• Honesty is still a big deal for me… only that now I know better: Especially if you’re not contributing anything to a solution or concession, if what you are about to say is downright in-your-face insulting, or your prattling is just so damn irritating to the ears, LEARN TO SHUT UP.

6.       Embrace your past- completely

  • We all had issues in the past and we have had our own ways on dealing with them. Some deliberately erased them from memories; some compensated them through some kind of an atonement; some pretended it never happened; and some attempted to undo them (what the!?). We all have reasons for such: out of shame and guilt, mostly. I myself have done things which I am not proud of. And thinking about those now make me cringe and hate myself for the rest of my life. “Why was I so stupid, desperate, and selfish?” And this is where soap operas and Japanese anime enter the picture to save the day.  Watching them taught me that no matter how dark, ugly, or painful your past is, embrace it with all your heart— not because you cannot do anything to undo them anyway, but because all of those are already a part of who and what you are now. Good or bad, they have all contributed to the totality of your existence as of the present and you cannot truly be one with yourself without accepting them… (sappy ending song follows)

On Earning my A+


There is a time in every school year where every faculty room is suddenly abuzz with discussions, assumptions, and predictions. Teachers just can’t stop chattering. Surely, something is bound to happen.


This is the time where there is a momentary shift in the balance of power between the lowly students and the god-like teachers. For a brief period, they are suddenly under the mercy of these kids; their numerical assessment on their performances decides their image, their worth, and probably their future.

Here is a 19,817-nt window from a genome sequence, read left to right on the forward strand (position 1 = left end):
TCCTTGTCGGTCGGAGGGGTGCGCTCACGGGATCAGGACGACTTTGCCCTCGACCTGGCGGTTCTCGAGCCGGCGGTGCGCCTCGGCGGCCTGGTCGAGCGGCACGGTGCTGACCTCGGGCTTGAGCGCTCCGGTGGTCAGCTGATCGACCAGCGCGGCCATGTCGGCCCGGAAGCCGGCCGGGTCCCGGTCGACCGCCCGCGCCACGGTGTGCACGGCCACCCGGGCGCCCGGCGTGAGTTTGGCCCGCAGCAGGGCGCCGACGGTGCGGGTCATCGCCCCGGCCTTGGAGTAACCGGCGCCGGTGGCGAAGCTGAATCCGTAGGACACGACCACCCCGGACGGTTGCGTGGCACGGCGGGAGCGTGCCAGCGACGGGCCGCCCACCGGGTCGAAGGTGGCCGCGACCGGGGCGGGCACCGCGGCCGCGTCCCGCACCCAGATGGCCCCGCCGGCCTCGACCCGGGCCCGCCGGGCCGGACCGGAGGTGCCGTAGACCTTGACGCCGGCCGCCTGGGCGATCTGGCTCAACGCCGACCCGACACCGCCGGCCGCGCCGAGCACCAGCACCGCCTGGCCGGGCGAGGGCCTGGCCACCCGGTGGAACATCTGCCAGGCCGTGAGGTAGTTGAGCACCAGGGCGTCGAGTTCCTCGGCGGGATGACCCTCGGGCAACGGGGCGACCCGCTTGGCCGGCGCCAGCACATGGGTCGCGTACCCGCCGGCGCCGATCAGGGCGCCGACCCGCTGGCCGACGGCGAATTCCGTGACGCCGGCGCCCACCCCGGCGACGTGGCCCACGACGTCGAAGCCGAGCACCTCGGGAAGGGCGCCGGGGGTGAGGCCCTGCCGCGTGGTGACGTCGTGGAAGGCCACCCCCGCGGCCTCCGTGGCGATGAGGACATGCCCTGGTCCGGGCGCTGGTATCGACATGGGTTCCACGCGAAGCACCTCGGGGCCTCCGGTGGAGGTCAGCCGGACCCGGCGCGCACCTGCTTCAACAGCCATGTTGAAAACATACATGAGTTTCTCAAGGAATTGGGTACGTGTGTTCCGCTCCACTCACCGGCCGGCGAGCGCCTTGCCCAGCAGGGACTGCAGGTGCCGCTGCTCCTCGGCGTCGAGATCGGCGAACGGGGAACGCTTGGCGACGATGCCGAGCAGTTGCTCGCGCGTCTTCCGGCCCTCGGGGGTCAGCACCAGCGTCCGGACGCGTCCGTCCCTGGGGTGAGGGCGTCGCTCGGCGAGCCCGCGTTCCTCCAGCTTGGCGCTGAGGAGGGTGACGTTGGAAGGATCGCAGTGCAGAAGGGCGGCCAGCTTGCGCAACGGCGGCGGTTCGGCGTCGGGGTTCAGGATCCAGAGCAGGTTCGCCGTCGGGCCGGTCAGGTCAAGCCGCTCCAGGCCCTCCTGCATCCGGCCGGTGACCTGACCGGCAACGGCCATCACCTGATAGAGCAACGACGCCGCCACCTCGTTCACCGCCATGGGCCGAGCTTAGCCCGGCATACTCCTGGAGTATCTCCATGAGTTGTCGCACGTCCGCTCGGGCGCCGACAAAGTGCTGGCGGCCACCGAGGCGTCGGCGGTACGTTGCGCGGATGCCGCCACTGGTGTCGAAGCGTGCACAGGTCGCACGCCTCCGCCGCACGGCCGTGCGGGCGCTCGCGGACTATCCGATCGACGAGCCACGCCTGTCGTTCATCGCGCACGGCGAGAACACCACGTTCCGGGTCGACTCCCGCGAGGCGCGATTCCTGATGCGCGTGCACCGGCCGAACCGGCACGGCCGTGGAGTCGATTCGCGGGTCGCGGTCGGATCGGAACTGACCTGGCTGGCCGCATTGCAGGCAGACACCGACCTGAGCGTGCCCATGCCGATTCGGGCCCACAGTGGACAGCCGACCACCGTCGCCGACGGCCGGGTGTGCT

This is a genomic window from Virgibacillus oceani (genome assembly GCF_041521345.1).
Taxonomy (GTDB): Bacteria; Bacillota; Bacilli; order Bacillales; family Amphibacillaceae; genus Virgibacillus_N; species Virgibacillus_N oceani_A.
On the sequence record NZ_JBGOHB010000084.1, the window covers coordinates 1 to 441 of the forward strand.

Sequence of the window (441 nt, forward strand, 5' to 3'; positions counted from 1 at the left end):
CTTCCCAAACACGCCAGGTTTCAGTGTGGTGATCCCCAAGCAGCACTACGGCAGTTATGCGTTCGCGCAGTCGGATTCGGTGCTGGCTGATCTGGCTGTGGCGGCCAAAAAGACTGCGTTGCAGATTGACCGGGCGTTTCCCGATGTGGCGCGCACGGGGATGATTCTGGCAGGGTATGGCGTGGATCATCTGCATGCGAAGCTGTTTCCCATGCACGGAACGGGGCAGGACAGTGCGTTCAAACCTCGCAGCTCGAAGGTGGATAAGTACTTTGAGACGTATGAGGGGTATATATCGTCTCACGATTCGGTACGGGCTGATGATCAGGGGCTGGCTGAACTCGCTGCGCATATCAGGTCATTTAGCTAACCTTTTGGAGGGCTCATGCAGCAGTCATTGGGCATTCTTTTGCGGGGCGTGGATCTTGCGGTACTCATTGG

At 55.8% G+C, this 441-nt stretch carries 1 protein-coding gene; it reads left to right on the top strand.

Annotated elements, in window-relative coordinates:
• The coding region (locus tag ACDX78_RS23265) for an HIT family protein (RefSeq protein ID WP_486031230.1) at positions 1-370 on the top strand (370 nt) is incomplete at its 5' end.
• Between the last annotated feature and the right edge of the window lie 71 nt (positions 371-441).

Faculty evaluation in schools is very much like a political election- the students the electorates, the teachers the political candidates. Evaluations are announced a week or two before its administration and suddenly, there is vaudeville. Teachers become amped. Some suddenly become unrealistically (more like irritatingly) pleasant in the classroom. Some give heart-warming speeches in between (or sometimes the whole) lectures on hopes to win sympathy (votes?). And some would even resort to either direct bribing, pleading, or worse, threatening.


And of course just like the regular campaign period, some propagandas sell, and some do not.


I could just imagine the face of every student watching in amusement at their teachers as they perform their own antics. A few entertaining, others obviously trying hard, and the rest just plain pathetic.


Albeit, evaluations is not all that merry. Many students, would actually treat evaluations as payback time, judgment of the gods day, and the time of vengeance. They were silent as lambs when Teacher A threw a tantrum with no particular reason at all, or when Teacher B deliberately gave failing grades out of spite, or when Teacher C gave a grandiloquent  speech on how doleful their existence are. But the students remembered— and they cannot wait for a second longer.


I never expect anything every time “The Hour of Retribution Comes.”Nor do I plan for my own campaign strategy to rally my ratings up. Not that I am being a hypocrite but I, from the bottom of my heart abhor becoming Mary Poppins every evals week— my towering pride just cannot take it. You know, similar to the rate-me-for-who-I-fucking-really-am drama.


Everybody knows I love power-trippings, has struggles with issues on schadenfreude, and a true-blooded prick. Still I do my share of reminding students about objectivity, open-mindedness, and a sense of humanity. Hell, your beloved teachers, after all, aren’t perfect. We all have our shares of quirkiness. And admittedly, we can be real bitches and assholes at some points (I take the cake in this part).


Happy Rating!

Is It Time To Say ‘Good Bye Class’?

I think I should get a new job.

I am starting to believe that I am not really for the classroom (hmmm… nobody’s negating this statement, I can see…). I once had the delusion of being a great sage but I guess, I’m just a moderately good to a plain moderate teacher- and that’s exactly the point. I never, EVER wanted to settle for just “good”, worse, average. Here are some hardcore reasons why I believe pedagogy isn’t the best thing for me.

1. My handwriting is hideous.

I hear a resounding YESSS!!! from all corners of the firmament on this one. Numerous times I was complained of having a penmanship so alien that it needs a cryptographer in order to be deciphered. God knows how I tried to improve on it- but I guess with sooo much beauty and intelligence bestowed on me, He must compensate it somehow with a uh… weakness?

2. My level of selfishness/b!tch!*ess can rival or even surpass that of my students.